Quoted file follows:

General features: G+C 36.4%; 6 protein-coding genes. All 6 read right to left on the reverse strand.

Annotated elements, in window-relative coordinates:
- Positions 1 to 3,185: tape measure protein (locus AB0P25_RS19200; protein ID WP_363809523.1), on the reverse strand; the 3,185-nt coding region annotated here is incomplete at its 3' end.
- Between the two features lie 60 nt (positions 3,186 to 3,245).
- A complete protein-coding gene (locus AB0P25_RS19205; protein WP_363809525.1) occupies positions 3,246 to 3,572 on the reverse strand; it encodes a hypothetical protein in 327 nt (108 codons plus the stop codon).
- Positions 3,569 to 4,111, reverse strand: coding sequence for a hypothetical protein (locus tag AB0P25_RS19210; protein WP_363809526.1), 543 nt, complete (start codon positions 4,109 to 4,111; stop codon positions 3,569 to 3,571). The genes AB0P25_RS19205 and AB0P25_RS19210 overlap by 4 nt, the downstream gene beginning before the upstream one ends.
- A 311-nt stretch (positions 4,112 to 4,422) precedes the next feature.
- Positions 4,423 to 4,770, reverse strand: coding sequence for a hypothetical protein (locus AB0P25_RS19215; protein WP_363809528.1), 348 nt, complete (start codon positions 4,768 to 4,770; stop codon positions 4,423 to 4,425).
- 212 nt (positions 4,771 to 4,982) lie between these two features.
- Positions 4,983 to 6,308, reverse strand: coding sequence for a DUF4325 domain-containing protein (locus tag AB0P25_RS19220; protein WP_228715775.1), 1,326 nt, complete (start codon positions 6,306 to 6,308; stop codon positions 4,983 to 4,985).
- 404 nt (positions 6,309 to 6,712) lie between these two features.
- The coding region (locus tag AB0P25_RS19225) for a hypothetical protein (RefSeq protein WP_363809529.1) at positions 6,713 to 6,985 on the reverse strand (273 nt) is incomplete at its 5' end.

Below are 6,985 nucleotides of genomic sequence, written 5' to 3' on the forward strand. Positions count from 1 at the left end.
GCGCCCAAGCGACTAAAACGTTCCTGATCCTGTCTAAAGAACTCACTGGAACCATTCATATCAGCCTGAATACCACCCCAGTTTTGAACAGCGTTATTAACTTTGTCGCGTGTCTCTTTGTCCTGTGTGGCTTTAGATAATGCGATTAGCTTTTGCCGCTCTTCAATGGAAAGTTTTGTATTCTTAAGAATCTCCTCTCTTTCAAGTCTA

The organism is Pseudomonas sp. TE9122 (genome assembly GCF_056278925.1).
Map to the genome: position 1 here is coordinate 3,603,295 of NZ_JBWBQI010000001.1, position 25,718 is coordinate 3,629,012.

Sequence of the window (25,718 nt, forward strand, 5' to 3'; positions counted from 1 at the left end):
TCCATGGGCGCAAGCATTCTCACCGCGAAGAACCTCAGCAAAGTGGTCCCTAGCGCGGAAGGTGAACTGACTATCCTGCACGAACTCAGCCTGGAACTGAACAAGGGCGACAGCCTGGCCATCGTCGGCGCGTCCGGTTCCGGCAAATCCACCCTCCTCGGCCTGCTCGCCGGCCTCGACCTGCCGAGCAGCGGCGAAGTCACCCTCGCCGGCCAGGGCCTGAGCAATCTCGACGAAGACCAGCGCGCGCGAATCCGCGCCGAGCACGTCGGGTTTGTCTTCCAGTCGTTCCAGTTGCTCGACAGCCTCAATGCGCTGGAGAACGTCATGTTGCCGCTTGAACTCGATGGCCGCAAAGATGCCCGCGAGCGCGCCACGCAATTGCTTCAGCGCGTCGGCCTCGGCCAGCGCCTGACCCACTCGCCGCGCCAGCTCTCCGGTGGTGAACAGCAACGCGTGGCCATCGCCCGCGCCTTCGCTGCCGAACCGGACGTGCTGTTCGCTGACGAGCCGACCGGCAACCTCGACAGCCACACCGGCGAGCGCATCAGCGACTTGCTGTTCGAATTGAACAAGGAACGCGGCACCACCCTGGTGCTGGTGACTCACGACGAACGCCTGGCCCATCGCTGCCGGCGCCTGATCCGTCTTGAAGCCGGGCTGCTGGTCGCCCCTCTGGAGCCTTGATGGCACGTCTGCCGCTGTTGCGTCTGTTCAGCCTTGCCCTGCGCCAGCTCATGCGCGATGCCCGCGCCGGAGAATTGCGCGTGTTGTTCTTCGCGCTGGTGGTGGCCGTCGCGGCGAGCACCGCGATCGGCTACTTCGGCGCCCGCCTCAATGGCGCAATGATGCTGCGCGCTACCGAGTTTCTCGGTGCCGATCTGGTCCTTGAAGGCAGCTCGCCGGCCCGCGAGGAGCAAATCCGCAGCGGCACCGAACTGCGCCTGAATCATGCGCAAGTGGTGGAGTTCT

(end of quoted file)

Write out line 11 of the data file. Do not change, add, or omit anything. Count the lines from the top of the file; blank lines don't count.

- 404 nt (positions 6,309 to 6,712) lie between these two features.